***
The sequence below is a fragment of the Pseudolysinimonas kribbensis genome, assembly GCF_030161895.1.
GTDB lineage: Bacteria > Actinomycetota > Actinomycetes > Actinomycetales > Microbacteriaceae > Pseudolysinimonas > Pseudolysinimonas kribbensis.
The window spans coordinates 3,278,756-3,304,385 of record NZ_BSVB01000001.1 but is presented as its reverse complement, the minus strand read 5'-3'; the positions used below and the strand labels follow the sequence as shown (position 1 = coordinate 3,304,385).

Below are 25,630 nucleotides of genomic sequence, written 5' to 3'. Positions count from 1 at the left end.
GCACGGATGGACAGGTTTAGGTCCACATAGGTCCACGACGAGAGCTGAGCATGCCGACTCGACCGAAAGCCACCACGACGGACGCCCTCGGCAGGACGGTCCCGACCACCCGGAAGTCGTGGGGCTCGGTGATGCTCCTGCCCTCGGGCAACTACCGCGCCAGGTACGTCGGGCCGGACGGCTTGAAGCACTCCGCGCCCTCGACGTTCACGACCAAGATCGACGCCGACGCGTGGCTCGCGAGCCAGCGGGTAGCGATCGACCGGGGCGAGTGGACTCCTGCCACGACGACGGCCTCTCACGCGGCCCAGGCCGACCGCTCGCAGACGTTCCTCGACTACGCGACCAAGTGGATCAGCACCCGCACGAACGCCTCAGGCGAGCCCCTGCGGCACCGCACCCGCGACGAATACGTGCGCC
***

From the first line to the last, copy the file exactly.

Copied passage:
The sequence below is a fragment of the Pseudolysinimonas kribbensis genome, assembly GCF_030161895.1.
GTDB lineage: Bacteria > Actinomycetota > Actinomycetes > Actinomycetales > Microbacteriaceae > Pseudolysinimonas > Pseudolysinimonas kribbensis.
The window spans coordinates 3,278,756-3,304,385 of record NZ_BSVB01000001.1 but is presented as its reverse complement, the minus strand read 5'-3'; the positions used below and the strand labels follow the sequence as shown (position 1 = coordinate 3,304,385).

Below are 25,630 nucleotides of genomic sequence, written 5' to 3'. Positions count from 1 at the left end.
GCACGGATGGACAGGTTTAGGTCCACATAGGTCCACGACGAGAGCTGAGCATGCCGACTCGACCGAAAGCCACCACGACGGACGCCCTCGGCAGGACGGTCCCGACCACCCGGAAGTCGTGGGGCTCGGTGATGCTCCTGCCCTCGGGCAACTACCGCGCCAGGTACGTCGGGCCGGACGGCTTGAAGCACTCCGCGCCCTCGACGTTCACGACCAAGATCGACGCCGACGCGTGGCTCGCGAGCCAGCGGGTAGCGATCGACCGGGGCGAGTGGACTCCTGCCACGACGACGGCCTCTCACGCGGCCCAGGCCGACCGCTCGCAGACGTTCCTCGACTACGCGACCAAGTGGATCAGCACCCGCACGAACGCCTCAGGCGAGCCCCTGCGGCACCGCACCCGCGACGAATACGTGCGCC